One interesting thing about the internet is how from the perspective of the user, whatever happens to the data between the time it is requested and the time it arrives doesn’t matter. As popular tech blogger Joel Spolsky notes, we use TCP as a protocol to send data reliably, even though the underlying mechanisms are unreliable. Packets can arrive out of order, be corrupted, and have to be sent again, which is sort of the equivalent of an actor’s identical twin being sent to a movie set in their place if they get lost. The fact that the user expects no transparency to data in transit allows us to take advantage of web caching services.
Caching is core computer concept, one that is even essential to the performance of every processor. Caching has also been a feature of web browsers since even the early days of the web, as it was especially crucial since downloads were slow. In our days of fast broadband internet with rich media, we are seeing an important rise in dedicated web caching services within networks. Ultimately, some online documents are more widely accessed than others, and we can take advantage of this fact to alleviate network congestion.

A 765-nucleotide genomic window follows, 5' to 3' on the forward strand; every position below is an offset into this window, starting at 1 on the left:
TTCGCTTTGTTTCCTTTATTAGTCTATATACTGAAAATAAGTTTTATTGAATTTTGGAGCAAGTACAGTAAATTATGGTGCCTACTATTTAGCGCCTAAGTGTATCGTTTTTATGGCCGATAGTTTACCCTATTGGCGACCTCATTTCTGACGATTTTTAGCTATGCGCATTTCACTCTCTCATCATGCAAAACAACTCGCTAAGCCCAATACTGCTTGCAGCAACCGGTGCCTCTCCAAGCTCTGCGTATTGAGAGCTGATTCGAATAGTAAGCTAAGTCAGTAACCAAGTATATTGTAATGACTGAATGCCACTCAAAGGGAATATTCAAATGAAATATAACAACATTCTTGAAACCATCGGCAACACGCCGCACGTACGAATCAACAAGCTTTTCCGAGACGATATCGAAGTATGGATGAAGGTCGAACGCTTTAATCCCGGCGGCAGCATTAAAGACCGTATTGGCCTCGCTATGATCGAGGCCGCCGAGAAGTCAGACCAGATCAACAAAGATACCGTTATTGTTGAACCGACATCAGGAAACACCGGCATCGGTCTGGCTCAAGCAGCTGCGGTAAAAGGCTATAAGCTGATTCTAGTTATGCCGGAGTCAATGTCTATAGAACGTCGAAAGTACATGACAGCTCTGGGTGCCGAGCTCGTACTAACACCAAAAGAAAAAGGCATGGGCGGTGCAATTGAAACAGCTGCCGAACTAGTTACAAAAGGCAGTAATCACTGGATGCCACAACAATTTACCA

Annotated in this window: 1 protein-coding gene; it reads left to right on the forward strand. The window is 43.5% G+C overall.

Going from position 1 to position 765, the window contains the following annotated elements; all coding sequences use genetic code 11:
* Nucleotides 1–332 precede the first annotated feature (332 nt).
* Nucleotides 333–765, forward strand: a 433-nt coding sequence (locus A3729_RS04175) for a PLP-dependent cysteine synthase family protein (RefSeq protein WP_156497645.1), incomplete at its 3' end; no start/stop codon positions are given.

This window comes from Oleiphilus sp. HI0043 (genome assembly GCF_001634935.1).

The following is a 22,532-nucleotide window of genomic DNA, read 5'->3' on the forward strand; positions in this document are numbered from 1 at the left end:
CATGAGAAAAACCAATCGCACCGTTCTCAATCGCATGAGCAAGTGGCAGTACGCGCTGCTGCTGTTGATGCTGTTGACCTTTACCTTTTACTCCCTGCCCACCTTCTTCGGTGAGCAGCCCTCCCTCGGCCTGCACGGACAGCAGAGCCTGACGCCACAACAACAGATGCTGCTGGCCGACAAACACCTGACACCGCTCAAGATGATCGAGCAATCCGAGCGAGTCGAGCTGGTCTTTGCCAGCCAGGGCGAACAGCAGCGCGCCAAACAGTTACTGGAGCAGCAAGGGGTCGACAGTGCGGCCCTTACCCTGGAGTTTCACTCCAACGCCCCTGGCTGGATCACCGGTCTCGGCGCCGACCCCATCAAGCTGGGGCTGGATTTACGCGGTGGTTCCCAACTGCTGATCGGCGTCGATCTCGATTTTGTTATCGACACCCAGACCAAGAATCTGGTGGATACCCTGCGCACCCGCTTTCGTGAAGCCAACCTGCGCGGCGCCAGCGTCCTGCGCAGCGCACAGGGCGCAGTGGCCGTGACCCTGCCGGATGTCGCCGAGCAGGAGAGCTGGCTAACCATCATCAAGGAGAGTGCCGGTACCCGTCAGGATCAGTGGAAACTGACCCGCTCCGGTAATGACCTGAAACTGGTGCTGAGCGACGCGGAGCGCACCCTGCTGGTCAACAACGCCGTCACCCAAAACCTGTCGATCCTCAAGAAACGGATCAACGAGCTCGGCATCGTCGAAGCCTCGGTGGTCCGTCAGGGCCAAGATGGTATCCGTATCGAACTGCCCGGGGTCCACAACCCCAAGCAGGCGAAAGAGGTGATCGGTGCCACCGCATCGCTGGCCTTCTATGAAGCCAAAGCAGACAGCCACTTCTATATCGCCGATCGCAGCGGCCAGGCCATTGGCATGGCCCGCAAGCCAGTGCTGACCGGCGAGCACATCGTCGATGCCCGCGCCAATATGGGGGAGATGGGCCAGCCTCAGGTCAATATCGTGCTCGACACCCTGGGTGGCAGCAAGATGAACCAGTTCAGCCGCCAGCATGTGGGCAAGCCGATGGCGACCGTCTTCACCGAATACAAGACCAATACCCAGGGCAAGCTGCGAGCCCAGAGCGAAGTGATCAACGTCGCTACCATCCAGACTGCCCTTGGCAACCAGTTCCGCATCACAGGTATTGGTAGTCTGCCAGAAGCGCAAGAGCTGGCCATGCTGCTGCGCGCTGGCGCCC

There are several schemes to how web caching can work. Caching services depend on proxy servers that sit between clients (the users) and remote hosts (the content providers). Where schemes differ is how they maintain the relationship between the clients, proxies, and hosts. They can be hierarchical, in which there are multiple levels where a document can be cached and if it is not found can be requested at the next level.
They can also be distributed, in which the caches only really exist on the bottom level and are spread out among clients in a way as to make them as effective as possible. They can even take the form of a hybrid system in which caches are at different levels but cooperate with distributed caches on the same level.
This is just touching the surface of caching technology innovation. As the web expands and our need for quick data access grows, perhaps even more techniques will develop. Thankfully, Medianova is at the cutting edge of caching service technology.